A new study by 64 renowned scientists may bring us one step closer to personalized medical treatment--that is, medical treatment tailored to each persons unique genetic make-up and medical condition. The study shows researchers how to get more consistent and reliable results when using a technology called microarrays or gene chips. Microarrays allow scientists to see how differences in gene expression are linked to specific diseases. Improving and standardizing microarray experiments will also allow earlier detection of diseases like cancer.
"The microarray is fairly new so, right now, researchers are using a lot of different methods and protocols in microarray experiments. That makes it hard for researchers to compare their results to results from other labs," said Kenneth Olden, Ph.D., Director of the National Institute of Environmental Health Sciences (NIEHS). "When scientists start using the same methods, equipment and reagents, data can be compared across the entire field of medicine and scientific advances will come more quickly."
The study, conducted by the Toxicogenomics Research Consortium, which is funded by the National Institute of Environmental Health Sciences, part of the National Institutes of Health, was initiated in 2001 to asses what causes variation in gene expression experiments within and between labs, as well as within and between microarray platforms. The TRC is a consortium of 7 research centers including: NIEHS Microarray Group of the National Center for Toxicogenomics, Duke University, Fred Hutchinson Cancer Research Center/University of Washington, Massachusetts Institute of Technology, Oregon Health and Sciences University, and University of North Carolina at Chapel Hill. Icoria Inc. was also a research partner. The paper appears in the May issue of Nature Methods.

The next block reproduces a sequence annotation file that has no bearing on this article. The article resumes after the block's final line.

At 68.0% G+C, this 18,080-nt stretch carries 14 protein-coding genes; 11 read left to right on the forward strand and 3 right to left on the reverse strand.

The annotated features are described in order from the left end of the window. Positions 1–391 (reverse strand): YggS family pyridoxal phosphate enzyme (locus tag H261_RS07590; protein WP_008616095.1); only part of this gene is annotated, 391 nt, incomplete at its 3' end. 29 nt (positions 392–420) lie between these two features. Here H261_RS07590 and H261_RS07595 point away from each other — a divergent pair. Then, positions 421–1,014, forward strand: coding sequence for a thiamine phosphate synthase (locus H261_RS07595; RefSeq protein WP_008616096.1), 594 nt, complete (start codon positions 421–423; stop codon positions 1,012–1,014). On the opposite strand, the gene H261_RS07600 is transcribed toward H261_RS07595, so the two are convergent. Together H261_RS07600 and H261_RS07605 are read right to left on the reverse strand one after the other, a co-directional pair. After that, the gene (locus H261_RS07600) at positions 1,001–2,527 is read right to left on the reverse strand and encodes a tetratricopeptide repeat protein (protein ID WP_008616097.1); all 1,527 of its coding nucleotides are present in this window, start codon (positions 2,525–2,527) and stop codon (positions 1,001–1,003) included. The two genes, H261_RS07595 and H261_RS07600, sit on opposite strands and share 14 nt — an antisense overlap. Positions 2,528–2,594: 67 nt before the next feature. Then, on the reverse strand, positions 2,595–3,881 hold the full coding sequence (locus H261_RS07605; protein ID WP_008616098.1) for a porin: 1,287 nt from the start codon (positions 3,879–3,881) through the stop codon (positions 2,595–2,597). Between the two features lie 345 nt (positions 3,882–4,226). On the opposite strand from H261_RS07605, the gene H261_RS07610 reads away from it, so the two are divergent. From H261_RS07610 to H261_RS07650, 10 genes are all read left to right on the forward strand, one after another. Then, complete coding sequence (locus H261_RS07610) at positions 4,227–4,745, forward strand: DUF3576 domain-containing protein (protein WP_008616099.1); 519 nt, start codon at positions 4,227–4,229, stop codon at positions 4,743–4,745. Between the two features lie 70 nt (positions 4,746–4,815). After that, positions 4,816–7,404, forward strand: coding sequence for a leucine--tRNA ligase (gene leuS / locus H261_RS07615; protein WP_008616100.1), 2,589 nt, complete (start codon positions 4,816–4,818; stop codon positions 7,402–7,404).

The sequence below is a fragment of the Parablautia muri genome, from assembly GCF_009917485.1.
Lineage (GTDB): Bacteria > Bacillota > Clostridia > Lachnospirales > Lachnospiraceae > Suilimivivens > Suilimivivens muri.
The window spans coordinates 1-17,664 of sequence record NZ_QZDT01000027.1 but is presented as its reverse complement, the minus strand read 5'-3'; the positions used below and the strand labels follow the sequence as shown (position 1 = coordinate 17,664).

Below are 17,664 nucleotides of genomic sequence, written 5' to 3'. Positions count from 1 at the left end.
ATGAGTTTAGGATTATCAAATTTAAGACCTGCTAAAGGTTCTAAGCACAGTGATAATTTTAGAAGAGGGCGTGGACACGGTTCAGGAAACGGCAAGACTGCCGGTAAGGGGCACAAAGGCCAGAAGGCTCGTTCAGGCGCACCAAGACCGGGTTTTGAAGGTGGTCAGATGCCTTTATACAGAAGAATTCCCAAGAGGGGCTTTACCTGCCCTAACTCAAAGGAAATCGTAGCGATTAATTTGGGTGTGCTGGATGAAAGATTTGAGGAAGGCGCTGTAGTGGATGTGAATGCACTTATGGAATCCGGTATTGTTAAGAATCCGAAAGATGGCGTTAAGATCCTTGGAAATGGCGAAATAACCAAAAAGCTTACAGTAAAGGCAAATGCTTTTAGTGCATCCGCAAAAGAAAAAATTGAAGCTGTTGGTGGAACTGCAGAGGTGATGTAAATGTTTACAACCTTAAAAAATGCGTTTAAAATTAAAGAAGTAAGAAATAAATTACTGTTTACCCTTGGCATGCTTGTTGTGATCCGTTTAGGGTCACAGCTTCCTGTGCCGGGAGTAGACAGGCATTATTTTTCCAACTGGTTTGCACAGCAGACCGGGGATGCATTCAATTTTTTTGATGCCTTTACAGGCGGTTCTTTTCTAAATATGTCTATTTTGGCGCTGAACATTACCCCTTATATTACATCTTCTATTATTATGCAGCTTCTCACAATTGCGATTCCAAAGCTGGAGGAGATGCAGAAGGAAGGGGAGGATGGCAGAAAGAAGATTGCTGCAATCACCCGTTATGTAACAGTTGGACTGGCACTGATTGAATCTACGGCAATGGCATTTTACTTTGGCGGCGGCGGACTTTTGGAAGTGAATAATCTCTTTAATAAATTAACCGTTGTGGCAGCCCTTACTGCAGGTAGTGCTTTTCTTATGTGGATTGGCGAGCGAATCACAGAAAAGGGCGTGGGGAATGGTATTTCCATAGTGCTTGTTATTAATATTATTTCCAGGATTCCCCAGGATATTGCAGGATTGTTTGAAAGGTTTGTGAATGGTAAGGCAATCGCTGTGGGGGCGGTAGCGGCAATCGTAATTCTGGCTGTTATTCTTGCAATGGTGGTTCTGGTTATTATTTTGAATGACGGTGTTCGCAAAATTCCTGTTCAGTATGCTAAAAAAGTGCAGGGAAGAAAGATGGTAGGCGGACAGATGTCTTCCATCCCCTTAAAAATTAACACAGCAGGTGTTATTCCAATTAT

Robin Mackar | EurekAlert!
WAKE-UP provides new treatment option for stroke patients | International study led by UKE
17.05.2018 | Universitätsklinikum Hamburg-Eppendorf
First form of therapy for childhood dementia CLN2 developed
25.04.2018 | Universitätsklinikum Hamburg-Eppendorf
At the LASYS 2018, from June 5th to 7th, the Laser Zentrum Hannover e.V. (LZH) will be showcasing processes for the laser material processing of tomorrow in hall 4 at stand 4E75. With blown bomb shells the LZH will present first results of a research project on civil security.
At this year's LASYS, the LZH will exhibit light-based processes such as cutting, welding, ablation and structuring as well as additive manufacturing for...
There are videos on the internet that can make one marvel at technology. For example, a smartphone is casually bent around the arm or a thin-film display is rolled in all directions and with almost every diameter. From the user's point of view, this looks fantastic. From a professional point of view, however, the question arises: Is that already possible?
At Display Week 2018, scientists from the Fraunhofer Institute for Applied Polymer Research IAP will be demonstrating today’s technological possibilities and...
So-called quantum many-body scars allow quantum systems to stay out of equilibrium much longer, explaining experiment | Study published in Nature Physics
Recently, researchers from Harvard and MIT succeeded in trapping a record 53 atoms and individually controlling their quantum state, realizing what is called a...
The historic first detection of gravitational waves from colliding black holes far outside our galaxy opened a new window to understanding the universe. A...
A team led by Austrian experimental physicist Rainer Blatt has succeeded in characterizing the quantum entanglement of two spatially separated atoms by observing their light emission. This fundamental demonstration could lead to the development of highly sensitive optical gradiometers for the precise measurement of the gravitational field or the earth's magnetic field.
The age of quantum technology has long been heralded. Decades of research into the quantum world have led to the development of methods that make it possible...
02.05.2018 | Event News
13.04.2018 | Event News
12.04.2018 | Event News
23.05.2018 | Life Sciences
23.05.2018 | Life Sciences
23.05.2018 | Physics and Astronomy